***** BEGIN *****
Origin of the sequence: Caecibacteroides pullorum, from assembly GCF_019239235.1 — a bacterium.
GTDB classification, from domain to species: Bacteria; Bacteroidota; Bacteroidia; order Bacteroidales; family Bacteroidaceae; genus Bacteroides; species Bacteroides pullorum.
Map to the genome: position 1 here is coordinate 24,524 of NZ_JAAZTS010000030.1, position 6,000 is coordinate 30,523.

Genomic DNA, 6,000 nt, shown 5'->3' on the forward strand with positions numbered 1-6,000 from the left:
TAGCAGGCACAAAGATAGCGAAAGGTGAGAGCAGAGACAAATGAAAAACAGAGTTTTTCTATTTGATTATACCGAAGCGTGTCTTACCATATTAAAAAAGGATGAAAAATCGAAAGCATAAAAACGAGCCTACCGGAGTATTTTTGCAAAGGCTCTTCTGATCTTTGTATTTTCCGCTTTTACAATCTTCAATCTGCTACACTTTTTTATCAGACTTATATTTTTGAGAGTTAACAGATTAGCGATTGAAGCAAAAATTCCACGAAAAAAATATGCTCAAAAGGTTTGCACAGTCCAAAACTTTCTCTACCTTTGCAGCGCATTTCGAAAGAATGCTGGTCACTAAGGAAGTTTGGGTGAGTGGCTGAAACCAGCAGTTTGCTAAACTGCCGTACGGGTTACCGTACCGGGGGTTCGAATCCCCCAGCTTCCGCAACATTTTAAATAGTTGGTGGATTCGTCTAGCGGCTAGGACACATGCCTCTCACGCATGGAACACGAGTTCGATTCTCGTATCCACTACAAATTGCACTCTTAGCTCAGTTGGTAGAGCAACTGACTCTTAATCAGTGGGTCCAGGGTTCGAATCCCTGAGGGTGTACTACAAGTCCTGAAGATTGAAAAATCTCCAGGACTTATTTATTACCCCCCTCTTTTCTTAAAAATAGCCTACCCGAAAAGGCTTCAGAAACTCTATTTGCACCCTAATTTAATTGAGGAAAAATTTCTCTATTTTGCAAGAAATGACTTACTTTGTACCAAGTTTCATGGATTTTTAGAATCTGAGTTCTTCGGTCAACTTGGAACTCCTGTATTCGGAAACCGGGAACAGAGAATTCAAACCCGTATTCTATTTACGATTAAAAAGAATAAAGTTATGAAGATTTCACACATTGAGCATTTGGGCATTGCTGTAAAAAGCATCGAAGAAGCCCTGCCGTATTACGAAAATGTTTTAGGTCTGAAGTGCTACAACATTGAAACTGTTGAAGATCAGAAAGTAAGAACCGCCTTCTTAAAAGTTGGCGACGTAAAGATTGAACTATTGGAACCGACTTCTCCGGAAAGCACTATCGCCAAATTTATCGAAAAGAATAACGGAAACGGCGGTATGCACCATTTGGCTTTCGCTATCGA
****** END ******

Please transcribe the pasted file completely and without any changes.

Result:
Origin of the sequence: Caecibacteroides pullorum, from assembly GCF_019239235.1 — a bacterium.
GTDB classification, from domain to species: Bacteria; Bacteroidota; Bacteroidia; order Bacteroidales; family Bacteroidaceae; genus Bacteroides; species Bacteroides pullorum.
Map to the genome: position 1 here is coordinate 24,524 of NZ_JAAZTS010000030.1, position 6,000 is coordinate 30,523.

Genomic DNA, 6,000 nt, shown 5'->3' on the forward strand with positions numbered 1-6,000 from the left:
TAGCAGGCACAAAGATAGCGAAAGGTGAGAGCAGAGACAAATGAAAAACAGAGTTTTTCTATTTGATTATACCGAAGCGTGTCTTACCATATTAAAAAAGGATGAAAAATCGAAAGCATAAAAACGAGCCTACCGGAGTATTTTTGCAAAGGCTCTTCTGATCTTTGTATTTTCCGCTTTTACAATCTTCAATCTGCTACACTTTTTTATCAGACTTATATTTTTGAGAGTTAACAGATTAGCGATTGAAGCAAAAATTCCACGAAAAAAATATGCTCAAAAGGTTTGCACAGTCCAAAACTTTCTCTACCTTTGCAGCGCATTTCGAAAGAATGCTGGTCACTAAGGAAGTTTGGGTGAGTGGCTGAAACCAGCAGTTTGCTAAACTGCCGTACGGGTTACCGTACCGGGGGTTCGAATCCCCCAGCTTCCGCAACATTTTAAATAGTTGGTGGATTCGTCTAGCGGCTAGGACACATGCCTCTCACGCATGGAACACGAGTTCGATTCTCGTATCCACTACAAATTGCACTCTTAGCTCAGTTGGTAGAGCAACTGACTCTTAATCAGTGGGTCCAGGGTTCGAATCCCTGAGGGTGTACTACAAGTCCTGAAGATTGAAAAATCTCCAGGACTTATTTATTACCCCCCTCTTTTCTTAAAAATAGCCTACCCGAAAAGGCTTCAGAAACTCTATTTGCACCCTAATTTAATTGAGGAAAAATTTCTCTATTTTGCAAGAAATGACTTACTTTGTACCAAGTTTCATGGATTTTTAGAATCTGAGTTCTTCGGTCAACTTGGAACTCCTGTATTCGGAAACCGGGAACAGAGAATTCAAACCCGTATTCTATTTACGATTAAAAAGAATAAAGTTATGAAGATTTCACACATTGAGCATTTGGGCATTGCTGTAAAAAGCATCGAAGAAGCCCTGCCGTATTACGAAAATGTTTTAGGTCTGAAGTGCTACAACATTGAAACTGTTGAAGATCAGAAAGTAAGAACCGCCTTCTTAAAAGTTGGCGACGTAAAGATTGAACTATTGGAACCGACTTCTCCGGAAAGCACTATCGCCAAATTTATCGAAAAGAATAACGGAAACGGCGGTATGCACCATTTGGCTTTCGCTATCGA